Hoffman, Malvina (1885-1966), sculptor  

Joan Marter

Hoffman, Malvina (15 June 1885–10 July 1966), sculptor, was born Malvina Cornell Hoffman in New York City, the daughter of Richard Hoffman, a pianist, and Fidelia Marshall Lamson. Her early years were spent in a handsome brownstone on West 43d Street in New York City. Her father, born in England, was an internationally recognized pianist who first came to the United States as an accompanist to Jenny Lind, the Swedish soprano. Richard Hoffman’s home was filled with works of art and artists, inspiring his daughter’s interest in art....


Hosmer, Harriet Goodhue (1830-1908), sculptor  

Barbara Groseclose

Hosmer, Harriet Goodhue (09 October 1830–21 February 1908), sculptor, was born in Watertown, Massachusetts, the daughter of Hiram Hosmer, a physician, and Sarah Grant. Sarah Hosmer died when her daughter was four years old. Hiram Hosmer raised Harriet, providing her with physical and intellectual training well beyond the limits imposed on most middle-class girls of the time. Hosmer grew up renowned in her community for fearlessness and unconventional behavior, especially in regard to outdoor sports involving riding and shooting....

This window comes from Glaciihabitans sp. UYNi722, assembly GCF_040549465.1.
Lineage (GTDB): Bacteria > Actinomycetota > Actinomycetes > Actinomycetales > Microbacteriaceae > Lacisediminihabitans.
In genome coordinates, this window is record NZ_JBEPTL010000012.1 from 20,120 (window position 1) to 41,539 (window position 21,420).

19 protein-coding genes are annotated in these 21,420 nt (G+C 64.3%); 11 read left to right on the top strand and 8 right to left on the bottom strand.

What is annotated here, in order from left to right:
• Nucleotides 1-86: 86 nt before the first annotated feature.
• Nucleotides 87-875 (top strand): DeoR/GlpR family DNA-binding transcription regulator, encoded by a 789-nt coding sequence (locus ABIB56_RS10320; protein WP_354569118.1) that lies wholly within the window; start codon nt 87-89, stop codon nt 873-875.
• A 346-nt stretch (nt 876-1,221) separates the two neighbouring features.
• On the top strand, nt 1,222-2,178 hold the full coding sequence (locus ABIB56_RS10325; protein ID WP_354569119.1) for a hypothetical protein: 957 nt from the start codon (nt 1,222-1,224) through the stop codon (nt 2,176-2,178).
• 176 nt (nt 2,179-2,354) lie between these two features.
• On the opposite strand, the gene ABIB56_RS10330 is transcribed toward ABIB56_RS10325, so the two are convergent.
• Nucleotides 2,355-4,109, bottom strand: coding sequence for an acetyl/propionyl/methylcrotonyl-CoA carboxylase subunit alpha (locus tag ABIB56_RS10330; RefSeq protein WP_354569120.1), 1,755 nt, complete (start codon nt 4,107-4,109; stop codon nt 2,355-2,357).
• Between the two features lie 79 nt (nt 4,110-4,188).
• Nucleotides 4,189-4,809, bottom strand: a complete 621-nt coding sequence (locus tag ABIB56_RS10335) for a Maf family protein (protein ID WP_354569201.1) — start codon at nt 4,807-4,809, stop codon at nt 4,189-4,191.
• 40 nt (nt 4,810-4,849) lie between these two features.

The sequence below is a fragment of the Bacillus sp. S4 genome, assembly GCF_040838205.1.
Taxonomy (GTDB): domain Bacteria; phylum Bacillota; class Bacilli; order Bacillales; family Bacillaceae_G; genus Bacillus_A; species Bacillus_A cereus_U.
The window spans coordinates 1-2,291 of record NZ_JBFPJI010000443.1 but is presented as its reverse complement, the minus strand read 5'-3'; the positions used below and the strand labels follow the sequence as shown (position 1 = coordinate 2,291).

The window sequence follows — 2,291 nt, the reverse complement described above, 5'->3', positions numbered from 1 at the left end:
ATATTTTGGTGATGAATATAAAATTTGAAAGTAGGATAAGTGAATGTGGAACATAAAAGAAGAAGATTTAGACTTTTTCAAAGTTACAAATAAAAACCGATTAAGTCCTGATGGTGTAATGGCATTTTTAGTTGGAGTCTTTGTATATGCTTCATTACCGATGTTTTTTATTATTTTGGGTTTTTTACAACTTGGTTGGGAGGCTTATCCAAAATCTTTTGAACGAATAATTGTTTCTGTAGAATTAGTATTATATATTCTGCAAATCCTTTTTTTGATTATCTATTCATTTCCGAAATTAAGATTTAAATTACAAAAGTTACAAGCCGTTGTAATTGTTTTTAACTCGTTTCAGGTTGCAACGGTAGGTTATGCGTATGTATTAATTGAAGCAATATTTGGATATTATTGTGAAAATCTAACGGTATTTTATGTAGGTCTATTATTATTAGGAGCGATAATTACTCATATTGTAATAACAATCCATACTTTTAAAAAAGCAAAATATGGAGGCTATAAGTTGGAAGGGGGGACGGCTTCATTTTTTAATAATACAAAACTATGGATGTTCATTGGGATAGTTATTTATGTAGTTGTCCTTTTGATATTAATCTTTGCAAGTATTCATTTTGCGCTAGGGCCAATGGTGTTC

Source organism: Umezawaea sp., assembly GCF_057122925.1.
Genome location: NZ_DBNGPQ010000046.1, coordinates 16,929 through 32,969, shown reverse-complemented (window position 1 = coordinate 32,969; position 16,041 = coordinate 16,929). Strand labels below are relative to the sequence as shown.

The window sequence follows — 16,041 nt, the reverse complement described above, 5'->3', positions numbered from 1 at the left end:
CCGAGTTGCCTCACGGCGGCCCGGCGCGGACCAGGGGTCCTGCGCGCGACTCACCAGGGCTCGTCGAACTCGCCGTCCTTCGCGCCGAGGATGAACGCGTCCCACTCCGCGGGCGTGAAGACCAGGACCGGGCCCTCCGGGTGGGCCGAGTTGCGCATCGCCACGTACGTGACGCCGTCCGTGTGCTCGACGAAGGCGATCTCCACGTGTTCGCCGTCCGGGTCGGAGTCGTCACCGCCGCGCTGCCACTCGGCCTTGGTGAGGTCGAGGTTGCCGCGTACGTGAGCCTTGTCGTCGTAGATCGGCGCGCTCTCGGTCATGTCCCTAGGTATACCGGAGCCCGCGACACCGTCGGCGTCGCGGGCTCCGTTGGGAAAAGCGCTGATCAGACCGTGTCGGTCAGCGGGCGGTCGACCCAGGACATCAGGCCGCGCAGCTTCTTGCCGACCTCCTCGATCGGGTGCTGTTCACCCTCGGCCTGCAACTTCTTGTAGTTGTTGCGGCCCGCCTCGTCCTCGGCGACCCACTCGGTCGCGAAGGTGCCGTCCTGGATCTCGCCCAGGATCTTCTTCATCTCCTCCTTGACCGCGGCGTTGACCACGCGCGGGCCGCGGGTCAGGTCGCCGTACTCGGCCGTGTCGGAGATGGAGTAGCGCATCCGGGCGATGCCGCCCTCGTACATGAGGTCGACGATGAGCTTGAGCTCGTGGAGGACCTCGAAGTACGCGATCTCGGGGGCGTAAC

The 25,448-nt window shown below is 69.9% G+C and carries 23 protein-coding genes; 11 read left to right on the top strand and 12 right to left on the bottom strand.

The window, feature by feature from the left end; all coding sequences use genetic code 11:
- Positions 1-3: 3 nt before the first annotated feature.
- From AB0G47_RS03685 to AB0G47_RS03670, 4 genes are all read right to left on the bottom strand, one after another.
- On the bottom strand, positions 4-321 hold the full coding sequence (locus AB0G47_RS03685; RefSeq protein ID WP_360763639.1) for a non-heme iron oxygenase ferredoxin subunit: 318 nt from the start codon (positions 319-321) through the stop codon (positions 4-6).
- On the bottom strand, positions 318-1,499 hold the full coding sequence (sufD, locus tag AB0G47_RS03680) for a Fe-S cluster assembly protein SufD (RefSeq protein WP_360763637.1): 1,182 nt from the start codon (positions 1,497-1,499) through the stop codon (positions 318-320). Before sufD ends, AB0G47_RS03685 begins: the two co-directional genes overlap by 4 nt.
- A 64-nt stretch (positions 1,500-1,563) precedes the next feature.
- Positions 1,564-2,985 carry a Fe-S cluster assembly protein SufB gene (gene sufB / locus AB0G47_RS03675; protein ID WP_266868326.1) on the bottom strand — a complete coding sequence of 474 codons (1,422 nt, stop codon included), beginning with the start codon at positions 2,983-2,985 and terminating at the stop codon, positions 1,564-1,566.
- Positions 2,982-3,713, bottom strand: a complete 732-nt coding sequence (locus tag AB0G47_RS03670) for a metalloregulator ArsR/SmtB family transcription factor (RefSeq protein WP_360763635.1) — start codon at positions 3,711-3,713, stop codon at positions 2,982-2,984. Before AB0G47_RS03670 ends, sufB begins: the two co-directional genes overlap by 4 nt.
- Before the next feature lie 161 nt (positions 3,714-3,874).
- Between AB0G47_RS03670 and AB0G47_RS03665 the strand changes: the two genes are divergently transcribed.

Huntington, Anna Vaughn Hyatt (1876-1973), sculptor and philanthropist  

David B. Dearinger

Huntington, Anna Vaughn Hyatt (10 March 1876–04 October 1973), sculptor and philanthropist, was born in Cambridge, Massachusetts, the daughter of Alpheus Hyatt II, a professor of zoology and paleontology at the Massachusetts Institute of Technology and at Boston University, and Audella Beebe, an amateur landscape painter. She attended private schools in Cambridge, but at about age seventeen, she began to show an interest in sculpture. This was encouraged by her family, especially by her older sister, Harriet R. Hyatt, who began sculpting in the 1880s. Anna may have accompanied her sister to the Cowles School in Boston to study drawing with ...